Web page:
When you write, you should put your skin on the table. ― Louis-Ferdinand Céline, Journey to the End of the Night. (New Directions; Reprint edition, May 17, 2006) Originally published 1932.
Calm down, my Sorrow, we must move with care. / You called for evening; it descends, it’s here. — Charles Baudelaire, “Meditation,” trans, Robert Lowell, Poetry (September 1961)
Reading in no way obliges us to understand. — Jacques Lacan, On Feminine Sexuality, the Limits of Love and Knowledge: The Seminar of Jacques Lacan, Book XX: Encore. Translated by Bruce Fink (W. W. Norton & Company, November 17, 1999) Originally published 1981
A soul trembling to sit by a hearth so bright, To exist again, it’s enough if I borrow from Your lips the breath of my name you murmur all night. — Stéphane Mallarmé, from “Sonnet: Pour votre chère morte, son ami…” (For your dear departed wife, his friend) 2 November 1877. Selected Poems. Translated by… Continue reading Stéphane Mallarmé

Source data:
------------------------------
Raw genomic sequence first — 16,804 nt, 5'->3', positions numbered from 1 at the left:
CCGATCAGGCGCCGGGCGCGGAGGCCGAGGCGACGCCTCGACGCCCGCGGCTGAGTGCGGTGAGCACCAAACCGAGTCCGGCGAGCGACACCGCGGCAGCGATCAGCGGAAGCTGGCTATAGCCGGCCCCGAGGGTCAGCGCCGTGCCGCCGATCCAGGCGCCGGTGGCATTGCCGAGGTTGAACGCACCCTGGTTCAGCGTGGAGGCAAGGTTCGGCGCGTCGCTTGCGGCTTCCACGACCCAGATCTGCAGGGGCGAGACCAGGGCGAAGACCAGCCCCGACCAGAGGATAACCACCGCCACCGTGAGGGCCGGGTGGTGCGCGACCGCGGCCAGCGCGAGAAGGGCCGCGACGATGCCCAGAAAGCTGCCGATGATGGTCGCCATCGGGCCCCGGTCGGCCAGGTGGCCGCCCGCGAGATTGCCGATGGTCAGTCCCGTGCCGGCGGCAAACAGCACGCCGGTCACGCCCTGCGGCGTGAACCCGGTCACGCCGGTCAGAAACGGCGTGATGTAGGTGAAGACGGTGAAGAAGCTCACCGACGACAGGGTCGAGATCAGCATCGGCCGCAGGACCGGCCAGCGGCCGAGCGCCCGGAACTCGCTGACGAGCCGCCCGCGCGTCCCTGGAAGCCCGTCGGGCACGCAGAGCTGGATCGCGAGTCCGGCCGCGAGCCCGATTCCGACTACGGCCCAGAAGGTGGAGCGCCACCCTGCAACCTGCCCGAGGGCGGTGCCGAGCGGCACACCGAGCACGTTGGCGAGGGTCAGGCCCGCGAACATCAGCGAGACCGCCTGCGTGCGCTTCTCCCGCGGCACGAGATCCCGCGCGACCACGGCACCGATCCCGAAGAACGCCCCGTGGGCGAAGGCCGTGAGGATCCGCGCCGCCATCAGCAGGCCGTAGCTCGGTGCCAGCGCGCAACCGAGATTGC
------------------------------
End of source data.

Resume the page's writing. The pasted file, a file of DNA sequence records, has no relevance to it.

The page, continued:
Ah, the sun will catch me, in my disturbing transparency. What am I but an awareness of the dark, forever? — Edmond Jabès, The Book of Questions I. Translated by Rosmarie Waldrop. (Wesleyan; Rev. ed. Trans. from the French edition, September 15, 1991) Originally published 1963.
When she does not find love, she may find poetry.. ― Simone de Beauvoir, The Second Sex. (Vintage; Later Printing Used edition, December 17, 1989)
Don’t be afraid; I’ll keep looking at you for ever and ever, without a flutter of my eyelids, and you’ll live in my gaze like a mote in a sunbeam. — Jean-Paul Sartre, No Exit. (Samuel French, Inc. 1958) Originally published 1944.